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The Wagner Law Group Description 

The Wagner Law Group, A Professional Corporation, is a nationally recognized ERISA & employee benefits, estate planning, employment, labor & human resources practice. 


Established in 1996, The Wagner Law Group has 23 attorneys engaged exclusively in employee benefits, estate planning and employment law. Seven of our attorneys are AV rated by Martindale-Hubbell as having very high to preeminent legal abilities and ethical standards. The firm is among the largest ERISA boutiques in the country. Our practice is national in scope, with clients in more than 40 states and several foreign countries.



Contact Info

The Wagner Law Group


  Integrity | Excellence


Massachusetts Office 

Tel: (617) 357-5200 

Fax: (617) 357-5250 

99 Summer Street 

13th Floor

Boston, MA 02110

Florida Office 

Tel: (561) 293-3590
Fax: (561) 293-3591
7108 Fairway Drive
Suite 125
Palm Beach Gardens, FL 33418


San Francisco Office

Tel: (415) 625-0002

Fax: (415) 358-8300

315 Montgomery Street

Suite 904

San Francisco, CA 94104





August 8, 2013 

 State and Federal Law Alert


Massachusetts Connector to Terminate All Employers' "Voluntary Plans" and Pre-tax Contributions


The Massachusetts Health Connector has sent a letter to employers stating that, due to PPACA requirements, it will be terminating all Voluntary Plans at the end of 2013.


Under the Massachusetts Health Care Reform Act, employers doing business in Massachusetts with 11 or more full-time equivalent employees must adopt and maintain a premium conversion plan that allows all its employees (with certain exceptions, such as employees who work fewer than 64 hours per month) to pay their share of health care premiums with pre-tax dollars. Most full-time employees would use a premium conversion plan to pay employee contributions for their employer's regular group health plan coverage. However, those employees who do not meet the eligibility requirements for their employer's regular plan must also have the right to pay for health care coverage through a premium conversion plan.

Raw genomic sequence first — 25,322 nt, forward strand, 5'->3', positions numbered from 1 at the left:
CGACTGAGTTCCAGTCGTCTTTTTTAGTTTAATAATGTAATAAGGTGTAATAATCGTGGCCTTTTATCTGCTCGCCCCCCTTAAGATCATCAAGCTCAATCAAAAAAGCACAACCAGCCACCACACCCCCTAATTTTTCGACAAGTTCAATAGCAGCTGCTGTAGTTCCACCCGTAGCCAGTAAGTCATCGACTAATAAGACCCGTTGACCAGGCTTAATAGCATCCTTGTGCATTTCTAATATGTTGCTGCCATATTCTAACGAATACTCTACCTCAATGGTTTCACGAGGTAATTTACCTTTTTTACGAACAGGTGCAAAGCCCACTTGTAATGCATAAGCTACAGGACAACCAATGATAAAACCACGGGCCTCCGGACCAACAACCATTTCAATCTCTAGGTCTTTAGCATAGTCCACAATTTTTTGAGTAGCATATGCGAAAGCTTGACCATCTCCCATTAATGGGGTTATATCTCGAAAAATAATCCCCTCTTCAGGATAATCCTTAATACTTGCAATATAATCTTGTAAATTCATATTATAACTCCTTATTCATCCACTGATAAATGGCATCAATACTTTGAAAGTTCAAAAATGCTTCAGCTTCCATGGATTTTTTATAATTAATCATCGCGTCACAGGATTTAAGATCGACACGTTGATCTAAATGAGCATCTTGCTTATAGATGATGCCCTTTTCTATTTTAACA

To facilitate this coverage for these other employees, employers could establish a Voluntary Plan through the Connector by setting up an account with the Connector, signing a Terms and Conditions Agreement and describing the plan to eligible employees. These employees could then use the employer's Voluntary Plan and premium conversion plan to select coverage from the Connector and make their required payments on a pre-tax basis.


However, under PPACA, payments to an Insurance Exchange may not be made on a pre-tax basis. The Connector is Massachusetts' Insurance Exchange and, therefore, as of January 1, 2014, it generally cannot accept pre-tax contributions.


The Connector's letter reminds employers that they are still required under Massachusetts law to provide a pre-tax payment option to their employees, or face potential penalties. The letter suggests employers "get health coverage outside the Connector." This could include coverage through a private health exchange, individual insurance or a separate group health plan for employees who are not eligible for the employer's regular plan.


Needless to say, the current rules seem to put the state at odds with the federal government and will make it quite difficult for employers to comply with both state and federal laws. However, the Connector has announced it plans to issue further "clarifications" in the near future. Hopefully, these clarifications will include a practical solution for Massachusetts employers.


We will keep you informed of any developments.


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Pursuant to Internal Revenue Service Circular 230, we hereby inform you that any advice set forth herein with respect to US federal tax issues is not intended or written by The Wagner Law Group to be used and cannot be used, by you or any taxpayer, for the purpose of avoiding penalties that may be imposed on you or any other person under the Internal Revenue Code.


This Newsletter is provided for information purposes by The Wagner Law Group to clients and others who may be interested in the subject matter, and may not be relied upon as specific legal advice.  This material is not to be construed as legal advice or legal opinions on specific facts. Under the Rules of the Supreme Judicial Court of Massachusetts, this material may be considered advertising.